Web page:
Le 13/02/2011 04:54, Siew Yin Chan a écrit :
Good day,

I'm studying the impact of MPI process binding on communication costs in my project, and would like to use hwloc-bind to achieve fine-grained mapping control. I install hwloc 1.1.1 on a 2-socket 4-core machine (with 2 dual-core dies in each socket), and run hwloc-ps to verify the binding:

$ mpirun -V
mpirun (Open MPI) 1.5.1
$ mpirun -np 4 hwloc-bind socket:0.core:0-3 ./test

hwloc-ps shows the following output:

$ hwloc-ps -p
1497    Socket:0                ./test
1498    Socket:0                ./test
1499    Socket:0                ./test
1500    Socket:0                ./test
$ hwloc-ps -l
1497    Socket:0                ./test
1498    Socket:0                ./test
1499    Socket:0                ./test
1500    Socket:0                ./test
$ hwloc-ps -c
1497    0x00000055              ./test
1498    0x00000055              ./test
1499    0x00000055              ./test
1500    0x00000055              ./test

1. Does hwloc-bind map the processes *sequentially* on *successive* cores of the socket?


No. Each hwloc-bind command in the mpirun above doesn't know that there are other hwloc-bind instances on the same machine. All of them bind their process to all cores in the first socket.

2. How could hwloc-ps help verify this binding, i.e.,

process 1497 (rank 0) on socket.0:core.0
process 1498 (rank 1) on socket.0:core.1
process 1499 (rank 2) on socket.0:core.2
process 1500 (rank 3) on socket.0:core.3

(let's assume your mpirun command did what you want)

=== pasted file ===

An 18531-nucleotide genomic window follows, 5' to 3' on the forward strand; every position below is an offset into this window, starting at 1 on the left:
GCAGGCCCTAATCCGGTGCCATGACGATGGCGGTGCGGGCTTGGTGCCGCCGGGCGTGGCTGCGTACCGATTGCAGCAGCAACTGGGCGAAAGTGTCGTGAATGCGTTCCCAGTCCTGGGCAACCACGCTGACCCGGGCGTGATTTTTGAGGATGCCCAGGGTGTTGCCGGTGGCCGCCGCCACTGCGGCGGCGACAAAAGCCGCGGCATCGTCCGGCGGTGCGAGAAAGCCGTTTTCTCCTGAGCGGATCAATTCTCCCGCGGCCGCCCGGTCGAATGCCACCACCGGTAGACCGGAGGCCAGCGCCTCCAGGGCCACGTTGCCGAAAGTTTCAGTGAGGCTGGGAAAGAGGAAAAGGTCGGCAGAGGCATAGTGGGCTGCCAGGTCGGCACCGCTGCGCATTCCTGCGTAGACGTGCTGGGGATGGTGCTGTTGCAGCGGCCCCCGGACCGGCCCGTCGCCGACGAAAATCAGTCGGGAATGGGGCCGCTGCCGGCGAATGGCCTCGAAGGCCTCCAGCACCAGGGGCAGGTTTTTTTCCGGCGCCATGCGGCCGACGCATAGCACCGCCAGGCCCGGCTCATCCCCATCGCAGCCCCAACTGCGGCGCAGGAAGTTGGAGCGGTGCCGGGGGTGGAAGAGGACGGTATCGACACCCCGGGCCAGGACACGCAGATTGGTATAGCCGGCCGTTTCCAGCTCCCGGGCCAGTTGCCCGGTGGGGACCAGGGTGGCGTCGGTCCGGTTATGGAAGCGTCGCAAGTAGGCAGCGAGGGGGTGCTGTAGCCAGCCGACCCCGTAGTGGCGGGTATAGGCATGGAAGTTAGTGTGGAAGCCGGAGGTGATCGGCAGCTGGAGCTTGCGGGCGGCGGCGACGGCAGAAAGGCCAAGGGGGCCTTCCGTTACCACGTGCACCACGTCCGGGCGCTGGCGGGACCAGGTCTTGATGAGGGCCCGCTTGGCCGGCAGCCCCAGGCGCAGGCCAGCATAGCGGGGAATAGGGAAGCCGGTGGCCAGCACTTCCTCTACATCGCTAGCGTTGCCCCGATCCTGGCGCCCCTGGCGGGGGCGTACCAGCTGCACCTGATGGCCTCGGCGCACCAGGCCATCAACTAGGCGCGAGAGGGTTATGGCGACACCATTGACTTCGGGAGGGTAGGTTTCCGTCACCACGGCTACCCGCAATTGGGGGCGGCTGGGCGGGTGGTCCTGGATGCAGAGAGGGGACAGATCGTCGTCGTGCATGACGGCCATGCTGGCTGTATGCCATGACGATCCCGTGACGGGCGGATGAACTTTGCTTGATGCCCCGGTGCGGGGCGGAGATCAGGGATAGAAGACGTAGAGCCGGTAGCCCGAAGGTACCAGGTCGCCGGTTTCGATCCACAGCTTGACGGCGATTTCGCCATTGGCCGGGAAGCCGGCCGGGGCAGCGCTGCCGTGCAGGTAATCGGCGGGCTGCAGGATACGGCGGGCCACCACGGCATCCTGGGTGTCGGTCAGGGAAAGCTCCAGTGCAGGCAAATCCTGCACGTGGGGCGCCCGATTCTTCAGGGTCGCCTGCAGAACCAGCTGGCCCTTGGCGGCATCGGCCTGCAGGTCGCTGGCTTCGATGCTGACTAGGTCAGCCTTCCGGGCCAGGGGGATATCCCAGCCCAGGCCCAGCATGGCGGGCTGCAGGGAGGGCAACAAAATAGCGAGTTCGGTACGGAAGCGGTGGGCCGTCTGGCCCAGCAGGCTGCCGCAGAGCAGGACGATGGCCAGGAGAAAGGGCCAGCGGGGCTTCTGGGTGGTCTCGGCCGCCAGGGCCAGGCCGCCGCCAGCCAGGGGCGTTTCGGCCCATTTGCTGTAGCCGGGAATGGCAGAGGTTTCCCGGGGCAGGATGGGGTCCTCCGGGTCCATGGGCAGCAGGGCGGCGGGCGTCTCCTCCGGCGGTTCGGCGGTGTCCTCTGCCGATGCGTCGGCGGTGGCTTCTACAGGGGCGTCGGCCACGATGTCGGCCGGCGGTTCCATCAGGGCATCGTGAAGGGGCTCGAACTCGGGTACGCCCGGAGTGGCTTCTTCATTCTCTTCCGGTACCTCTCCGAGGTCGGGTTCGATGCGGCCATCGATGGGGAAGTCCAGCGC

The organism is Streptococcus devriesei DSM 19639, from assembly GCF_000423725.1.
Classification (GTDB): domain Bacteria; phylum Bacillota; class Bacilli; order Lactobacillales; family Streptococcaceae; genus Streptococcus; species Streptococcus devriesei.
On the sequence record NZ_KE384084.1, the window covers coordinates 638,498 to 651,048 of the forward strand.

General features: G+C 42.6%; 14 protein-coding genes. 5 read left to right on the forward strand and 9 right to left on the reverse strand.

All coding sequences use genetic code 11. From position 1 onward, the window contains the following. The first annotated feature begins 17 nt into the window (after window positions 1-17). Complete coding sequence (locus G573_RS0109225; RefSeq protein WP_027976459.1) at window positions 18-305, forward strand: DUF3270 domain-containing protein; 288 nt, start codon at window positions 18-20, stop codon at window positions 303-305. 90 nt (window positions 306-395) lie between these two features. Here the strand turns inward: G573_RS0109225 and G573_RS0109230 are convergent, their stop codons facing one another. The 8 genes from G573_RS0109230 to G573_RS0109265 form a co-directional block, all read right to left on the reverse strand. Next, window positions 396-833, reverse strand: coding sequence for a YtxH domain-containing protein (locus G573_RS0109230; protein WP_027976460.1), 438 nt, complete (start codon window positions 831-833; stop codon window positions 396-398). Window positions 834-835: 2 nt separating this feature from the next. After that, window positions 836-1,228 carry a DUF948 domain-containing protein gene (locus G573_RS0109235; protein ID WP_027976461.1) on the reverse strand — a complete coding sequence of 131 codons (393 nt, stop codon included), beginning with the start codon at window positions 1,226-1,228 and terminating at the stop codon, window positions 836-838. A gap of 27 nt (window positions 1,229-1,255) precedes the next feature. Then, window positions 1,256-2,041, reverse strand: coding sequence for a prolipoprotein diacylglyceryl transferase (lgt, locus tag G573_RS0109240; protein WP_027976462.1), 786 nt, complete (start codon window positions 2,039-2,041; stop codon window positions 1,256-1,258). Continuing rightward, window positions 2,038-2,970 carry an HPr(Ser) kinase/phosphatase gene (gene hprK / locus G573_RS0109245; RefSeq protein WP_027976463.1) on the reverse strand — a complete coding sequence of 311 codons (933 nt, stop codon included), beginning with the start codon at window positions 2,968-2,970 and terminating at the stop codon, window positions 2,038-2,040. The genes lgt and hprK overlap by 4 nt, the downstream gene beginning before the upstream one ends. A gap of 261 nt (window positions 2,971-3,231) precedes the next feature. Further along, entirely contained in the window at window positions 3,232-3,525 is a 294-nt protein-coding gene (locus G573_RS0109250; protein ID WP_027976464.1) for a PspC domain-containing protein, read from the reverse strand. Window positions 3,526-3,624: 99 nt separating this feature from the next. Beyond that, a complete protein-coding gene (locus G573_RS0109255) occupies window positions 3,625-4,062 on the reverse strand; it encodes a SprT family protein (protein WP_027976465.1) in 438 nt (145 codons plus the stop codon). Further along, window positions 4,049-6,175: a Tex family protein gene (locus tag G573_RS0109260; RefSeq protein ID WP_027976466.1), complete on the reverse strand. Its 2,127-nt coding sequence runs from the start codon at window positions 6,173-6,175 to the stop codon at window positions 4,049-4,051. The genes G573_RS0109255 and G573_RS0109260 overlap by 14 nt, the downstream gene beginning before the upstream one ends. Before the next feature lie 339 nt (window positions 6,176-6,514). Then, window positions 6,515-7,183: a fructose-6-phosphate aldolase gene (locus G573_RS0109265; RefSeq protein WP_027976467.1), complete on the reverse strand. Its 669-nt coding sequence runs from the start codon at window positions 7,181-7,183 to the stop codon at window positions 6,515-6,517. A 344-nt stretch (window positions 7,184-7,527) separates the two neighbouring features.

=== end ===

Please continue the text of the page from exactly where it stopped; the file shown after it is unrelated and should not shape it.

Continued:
You would get something like this from hwloc-ps:

1497    Core:0    ./test
1498    Core:1    ./test
1499    Core:2    ./test
1500    Core:0    ./test

These core numbers are the logical core number among the entire machine. hwloc-ps can't easily show hierarchical location such as socket.core since there are many possible combinations, especially because of caches.

Actually, you might get L1Cache instead of Core above since hwloc-ps reports the first object that exactly matches the process binding (and L1 is above but equal to Core in your machine).

If you want to get other output, I suggest you use hwloc-calc to convert the hwloc-ps output.

Equivalently, does the binding of `socket:0.core:0-1 socket:1.core:0-1' with hwloc-ps showing

$ hwloc-ps -l
1315    L2Cache:0 L2Cache:2             ./test
1316    L2Cache:0 L2Cache:2             ./test
1317    L2Cache:0 L2Cache:2             ./test
1318    L2Cache:0 L2Cache:2             ./test

indicate the the following? I.e.,

process 1315 (rank 0) on socket.0:core.0
process 1316 (rank 1) on socket.0:core.1
process 1317 (rank 2) on socket.1:core.0
process 1318 (rank 3) on socket.1:core.1

No. Again, all processes are bound to 4 different cores, so hwloc-ps shows the largest objects containing those cores.

In the end, you want a MPI launcher that takes care of the binding instead of having to manually bind on the command line. It should be the case with most MPI launchers nowadays. Once this is ok, hwloc-ps will report this exact core where you bound. And you might need to play with hwloc-calc to rewrite the hwloc-ps output as you want.

I am thinking of adding an option to hwloc-calc to help rewriting a random string into socket:X.core:Y or something like that.